GEOFF TAYLOR chief exec at the BPI responds to remarks made by Talk Talk boss Charles Dunstone. The statement is presented in full and unedited:
In claiming that the music industry is asking it to become the "internet police", "impinge customers rights" or "restrict freedom to use of the internet ", Talk Talk is either seeking to misrepresent our position, or just doesn't get it.
At the heart of this issue is ensuring that creators are fairly rewarded in the digital age, and we passionately believe that working in partnership with ISPs to develop first class, safe, legal, digital music services is the way forward. But such a partnership can't succeed if an ISP refuses to do anything to address the problem of illegal downloading on its network.
Contrary to Talk Talk's claims, passing advice on to their customers is not "unreasonable" or "unworkable". We are not asking ISP's to act as the police. We are asking them to act on information we provide to them.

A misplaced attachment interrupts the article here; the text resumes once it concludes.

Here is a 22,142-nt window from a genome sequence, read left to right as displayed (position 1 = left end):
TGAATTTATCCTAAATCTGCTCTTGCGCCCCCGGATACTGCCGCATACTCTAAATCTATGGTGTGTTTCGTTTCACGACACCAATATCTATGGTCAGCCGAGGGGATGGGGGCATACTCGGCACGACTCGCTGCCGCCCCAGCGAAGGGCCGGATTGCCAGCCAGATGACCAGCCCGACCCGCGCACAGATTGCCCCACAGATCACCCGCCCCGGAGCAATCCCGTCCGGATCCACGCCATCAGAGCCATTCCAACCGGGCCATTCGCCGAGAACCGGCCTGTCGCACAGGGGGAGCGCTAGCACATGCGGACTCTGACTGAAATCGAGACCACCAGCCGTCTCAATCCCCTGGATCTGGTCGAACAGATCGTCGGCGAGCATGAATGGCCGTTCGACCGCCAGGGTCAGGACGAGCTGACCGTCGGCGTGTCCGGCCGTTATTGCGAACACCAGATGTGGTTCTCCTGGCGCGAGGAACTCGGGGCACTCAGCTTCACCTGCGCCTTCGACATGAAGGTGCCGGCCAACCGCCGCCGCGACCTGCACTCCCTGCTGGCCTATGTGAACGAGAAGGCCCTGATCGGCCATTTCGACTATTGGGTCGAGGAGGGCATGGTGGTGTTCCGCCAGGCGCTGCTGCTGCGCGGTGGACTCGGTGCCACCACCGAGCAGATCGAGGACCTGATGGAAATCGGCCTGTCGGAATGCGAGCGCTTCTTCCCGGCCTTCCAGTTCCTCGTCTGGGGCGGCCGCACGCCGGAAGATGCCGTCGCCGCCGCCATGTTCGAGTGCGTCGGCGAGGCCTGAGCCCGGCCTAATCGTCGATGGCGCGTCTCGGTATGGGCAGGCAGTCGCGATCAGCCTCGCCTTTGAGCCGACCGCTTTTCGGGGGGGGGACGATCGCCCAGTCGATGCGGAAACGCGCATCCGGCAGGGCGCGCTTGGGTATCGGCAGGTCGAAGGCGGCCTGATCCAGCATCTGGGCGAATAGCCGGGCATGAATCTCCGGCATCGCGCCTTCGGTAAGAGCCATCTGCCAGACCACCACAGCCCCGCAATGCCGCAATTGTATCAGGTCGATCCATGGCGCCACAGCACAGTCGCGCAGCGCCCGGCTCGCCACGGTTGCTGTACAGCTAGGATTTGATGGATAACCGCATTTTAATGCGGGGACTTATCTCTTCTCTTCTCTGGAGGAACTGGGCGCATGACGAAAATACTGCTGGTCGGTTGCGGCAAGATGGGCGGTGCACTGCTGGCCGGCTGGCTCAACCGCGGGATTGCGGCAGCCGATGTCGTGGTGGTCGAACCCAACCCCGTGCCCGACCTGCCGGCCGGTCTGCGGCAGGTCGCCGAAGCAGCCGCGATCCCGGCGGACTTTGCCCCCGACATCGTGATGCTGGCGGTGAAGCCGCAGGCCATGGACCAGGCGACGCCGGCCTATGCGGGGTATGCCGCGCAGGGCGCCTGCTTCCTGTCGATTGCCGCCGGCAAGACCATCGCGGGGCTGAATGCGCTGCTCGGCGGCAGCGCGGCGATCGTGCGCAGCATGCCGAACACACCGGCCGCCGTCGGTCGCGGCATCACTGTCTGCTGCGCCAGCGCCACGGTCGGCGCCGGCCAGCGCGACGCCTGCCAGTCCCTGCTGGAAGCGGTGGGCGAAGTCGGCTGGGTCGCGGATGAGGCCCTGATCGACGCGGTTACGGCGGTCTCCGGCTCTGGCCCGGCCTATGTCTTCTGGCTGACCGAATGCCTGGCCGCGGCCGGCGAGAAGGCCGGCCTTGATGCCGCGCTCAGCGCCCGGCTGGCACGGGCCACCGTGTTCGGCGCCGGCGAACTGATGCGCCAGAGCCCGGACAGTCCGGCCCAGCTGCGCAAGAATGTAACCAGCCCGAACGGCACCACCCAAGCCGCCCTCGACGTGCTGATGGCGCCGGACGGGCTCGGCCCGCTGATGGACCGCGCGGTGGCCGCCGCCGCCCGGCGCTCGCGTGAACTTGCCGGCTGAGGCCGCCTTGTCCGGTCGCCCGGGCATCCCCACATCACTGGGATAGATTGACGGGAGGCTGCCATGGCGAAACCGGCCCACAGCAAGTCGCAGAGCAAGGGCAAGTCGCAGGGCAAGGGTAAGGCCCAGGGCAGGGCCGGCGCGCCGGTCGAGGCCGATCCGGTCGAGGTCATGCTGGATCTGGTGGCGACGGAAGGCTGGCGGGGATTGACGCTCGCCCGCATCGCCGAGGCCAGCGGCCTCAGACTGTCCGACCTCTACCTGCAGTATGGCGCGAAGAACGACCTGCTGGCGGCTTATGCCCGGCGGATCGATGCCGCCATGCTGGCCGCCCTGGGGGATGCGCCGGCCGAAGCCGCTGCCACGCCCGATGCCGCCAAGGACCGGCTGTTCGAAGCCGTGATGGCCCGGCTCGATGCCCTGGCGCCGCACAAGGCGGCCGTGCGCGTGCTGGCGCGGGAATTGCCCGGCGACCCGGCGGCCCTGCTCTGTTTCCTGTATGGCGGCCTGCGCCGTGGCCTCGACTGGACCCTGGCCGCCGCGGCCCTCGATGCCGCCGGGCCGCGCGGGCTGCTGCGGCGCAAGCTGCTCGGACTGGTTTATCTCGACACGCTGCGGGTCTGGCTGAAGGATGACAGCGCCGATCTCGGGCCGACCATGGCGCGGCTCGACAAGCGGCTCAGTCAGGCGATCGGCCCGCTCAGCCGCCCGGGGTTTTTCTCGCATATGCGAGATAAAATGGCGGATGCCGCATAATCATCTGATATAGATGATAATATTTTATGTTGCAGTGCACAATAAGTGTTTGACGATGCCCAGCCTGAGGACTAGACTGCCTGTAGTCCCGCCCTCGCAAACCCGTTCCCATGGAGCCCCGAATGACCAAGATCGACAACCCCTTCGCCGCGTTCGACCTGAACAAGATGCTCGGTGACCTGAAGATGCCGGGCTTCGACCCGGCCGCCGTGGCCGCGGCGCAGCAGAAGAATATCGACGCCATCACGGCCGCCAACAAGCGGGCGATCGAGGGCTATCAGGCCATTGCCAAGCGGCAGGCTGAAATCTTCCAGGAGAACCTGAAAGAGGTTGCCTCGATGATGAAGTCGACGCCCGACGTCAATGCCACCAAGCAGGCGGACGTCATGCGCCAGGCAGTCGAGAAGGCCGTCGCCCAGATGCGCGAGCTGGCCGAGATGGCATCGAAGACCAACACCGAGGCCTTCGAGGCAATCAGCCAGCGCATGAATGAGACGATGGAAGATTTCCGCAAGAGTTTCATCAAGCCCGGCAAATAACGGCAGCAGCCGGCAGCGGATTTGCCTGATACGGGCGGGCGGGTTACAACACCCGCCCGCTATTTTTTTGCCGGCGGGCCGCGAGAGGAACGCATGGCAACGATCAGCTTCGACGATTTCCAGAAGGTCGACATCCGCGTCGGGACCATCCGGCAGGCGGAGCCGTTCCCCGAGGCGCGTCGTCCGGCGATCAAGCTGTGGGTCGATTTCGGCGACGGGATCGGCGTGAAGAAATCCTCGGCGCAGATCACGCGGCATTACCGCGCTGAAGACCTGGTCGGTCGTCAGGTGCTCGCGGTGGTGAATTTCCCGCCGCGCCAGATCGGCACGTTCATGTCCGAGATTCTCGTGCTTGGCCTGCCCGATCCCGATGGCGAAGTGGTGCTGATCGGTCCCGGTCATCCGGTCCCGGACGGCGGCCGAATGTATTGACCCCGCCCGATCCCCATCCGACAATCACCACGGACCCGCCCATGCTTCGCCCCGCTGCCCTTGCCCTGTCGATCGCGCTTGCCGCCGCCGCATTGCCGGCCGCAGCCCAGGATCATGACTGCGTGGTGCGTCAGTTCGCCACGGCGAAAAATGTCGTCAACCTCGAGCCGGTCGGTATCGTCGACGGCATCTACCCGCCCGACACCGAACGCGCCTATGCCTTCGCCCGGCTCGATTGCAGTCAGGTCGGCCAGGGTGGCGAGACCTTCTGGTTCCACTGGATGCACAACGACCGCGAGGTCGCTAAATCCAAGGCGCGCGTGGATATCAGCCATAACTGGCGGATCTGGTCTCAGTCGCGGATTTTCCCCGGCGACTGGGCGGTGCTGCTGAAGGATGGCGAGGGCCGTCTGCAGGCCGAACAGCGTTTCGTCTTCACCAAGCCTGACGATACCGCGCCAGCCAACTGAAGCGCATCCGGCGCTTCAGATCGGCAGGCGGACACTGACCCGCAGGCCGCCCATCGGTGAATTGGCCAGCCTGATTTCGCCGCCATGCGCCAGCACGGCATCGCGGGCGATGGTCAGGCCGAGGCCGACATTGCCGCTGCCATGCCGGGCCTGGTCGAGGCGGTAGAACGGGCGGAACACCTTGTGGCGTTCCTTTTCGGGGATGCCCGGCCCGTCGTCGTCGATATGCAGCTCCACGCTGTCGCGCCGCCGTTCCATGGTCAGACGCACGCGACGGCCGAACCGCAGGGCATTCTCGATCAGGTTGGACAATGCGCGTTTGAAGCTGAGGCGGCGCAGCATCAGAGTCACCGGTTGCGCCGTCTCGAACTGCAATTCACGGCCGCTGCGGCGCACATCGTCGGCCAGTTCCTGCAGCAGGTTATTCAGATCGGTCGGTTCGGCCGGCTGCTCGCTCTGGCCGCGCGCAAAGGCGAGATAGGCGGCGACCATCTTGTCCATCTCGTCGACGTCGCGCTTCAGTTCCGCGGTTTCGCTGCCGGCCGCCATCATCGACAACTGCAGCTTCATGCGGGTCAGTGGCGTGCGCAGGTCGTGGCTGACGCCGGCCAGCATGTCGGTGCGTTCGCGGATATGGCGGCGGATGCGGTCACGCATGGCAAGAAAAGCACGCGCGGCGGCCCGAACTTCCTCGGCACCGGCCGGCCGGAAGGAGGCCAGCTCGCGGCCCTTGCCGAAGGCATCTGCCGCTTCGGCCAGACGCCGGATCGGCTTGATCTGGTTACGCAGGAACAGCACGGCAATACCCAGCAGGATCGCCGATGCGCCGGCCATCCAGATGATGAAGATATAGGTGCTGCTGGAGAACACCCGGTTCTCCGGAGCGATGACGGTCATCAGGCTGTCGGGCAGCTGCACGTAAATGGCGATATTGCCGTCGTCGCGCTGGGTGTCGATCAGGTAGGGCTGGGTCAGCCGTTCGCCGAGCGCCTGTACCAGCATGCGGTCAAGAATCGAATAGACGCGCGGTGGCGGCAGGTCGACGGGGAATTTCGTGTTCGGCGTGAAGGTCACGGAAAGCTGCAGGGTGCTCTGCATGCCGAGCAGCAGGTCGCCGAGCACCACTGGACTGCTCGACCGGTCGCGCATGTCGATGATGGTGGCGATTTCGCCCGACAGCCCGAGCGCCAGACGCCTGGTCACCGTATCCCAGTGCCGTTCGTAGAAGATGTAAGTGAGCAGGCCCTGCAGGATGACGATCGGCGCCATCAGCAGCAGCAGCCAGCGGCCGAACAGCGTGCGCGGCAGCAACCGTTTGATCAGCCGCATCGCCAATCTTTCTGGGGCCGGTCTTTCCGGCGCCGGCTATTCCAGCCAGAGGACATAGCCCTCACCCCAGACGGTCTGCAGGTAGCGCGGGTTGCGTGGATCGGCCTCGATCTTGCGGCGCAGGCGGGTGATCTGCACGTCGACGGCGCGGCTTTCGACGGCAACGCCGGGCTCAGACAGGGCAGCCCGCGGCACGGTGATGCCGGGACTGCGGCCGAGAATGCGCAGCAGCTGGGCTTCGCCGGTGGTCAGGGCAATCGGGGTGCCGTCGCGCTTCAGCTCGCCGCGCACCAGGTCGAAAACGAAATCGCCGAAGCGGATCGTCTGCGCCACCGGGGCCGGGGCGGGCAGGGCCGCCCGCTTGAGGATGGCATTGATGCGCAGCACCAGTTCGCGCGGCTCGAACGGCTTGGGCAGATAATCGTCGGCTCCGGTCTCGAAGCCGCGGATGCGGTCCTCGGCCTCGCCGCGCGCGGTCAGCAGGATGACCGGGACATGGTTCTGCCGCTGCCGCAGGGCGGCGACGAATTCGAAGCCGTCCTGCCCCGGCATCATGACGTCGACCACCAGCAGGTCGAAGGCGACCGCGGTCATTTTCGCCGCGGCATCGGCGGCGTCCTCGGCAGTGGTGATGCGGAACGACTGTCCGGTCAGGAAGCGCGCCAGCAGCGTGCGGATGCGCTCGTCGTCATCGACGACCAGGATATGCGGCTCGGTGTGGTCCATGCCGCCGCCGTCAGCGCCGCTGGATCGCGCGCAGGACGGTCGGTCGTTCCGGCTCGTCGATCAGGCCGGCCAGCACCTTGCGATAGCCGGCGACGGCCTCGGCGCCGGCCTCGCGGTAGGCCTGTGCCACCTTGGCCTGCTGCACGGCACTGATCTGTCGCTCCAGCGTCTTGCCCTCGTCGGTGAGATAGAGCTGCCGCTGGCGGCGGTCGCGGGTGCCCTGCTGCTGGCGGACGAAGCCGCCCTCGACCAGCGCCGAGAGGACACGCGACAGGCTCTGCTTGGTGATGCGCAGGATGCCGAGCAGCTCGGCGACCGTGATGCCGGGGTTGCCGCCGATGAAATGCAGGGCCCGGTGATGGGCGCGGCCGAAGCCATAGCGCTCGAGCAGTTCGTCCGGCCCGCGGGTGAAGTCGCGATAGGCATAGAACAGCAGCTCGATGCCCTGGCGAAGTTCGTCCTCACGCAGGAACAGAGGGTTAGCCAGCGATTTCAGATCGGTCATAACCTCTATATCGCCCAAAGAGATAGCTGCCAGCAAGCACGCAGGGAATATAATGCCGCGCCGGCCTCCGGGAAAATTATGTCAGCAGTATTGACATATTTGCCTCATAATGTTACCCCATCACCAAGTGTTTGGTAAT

Talk Talk claims it is their role to "protect the rights of their customers to use the internet as they choose". We strongly disagree on this point when that usage is illegal, and the government’s position in this area is also clear. We believe that any socially responsible ISP should, as a core part of its business, put in place steps to help their customers avoid engaging in illegal activity, and deter those who knowingly break the law.
We firmly believe in an internet where property rights are respected, and creativity is fairly rewarded. This will grow our digital economy, which is in the interest of all of us. Talk Talk should play its part in building this future.
Geoff Taylor, BPI Chief Executive
Sign up for INQbot – a weekly roundup of the best from the INQ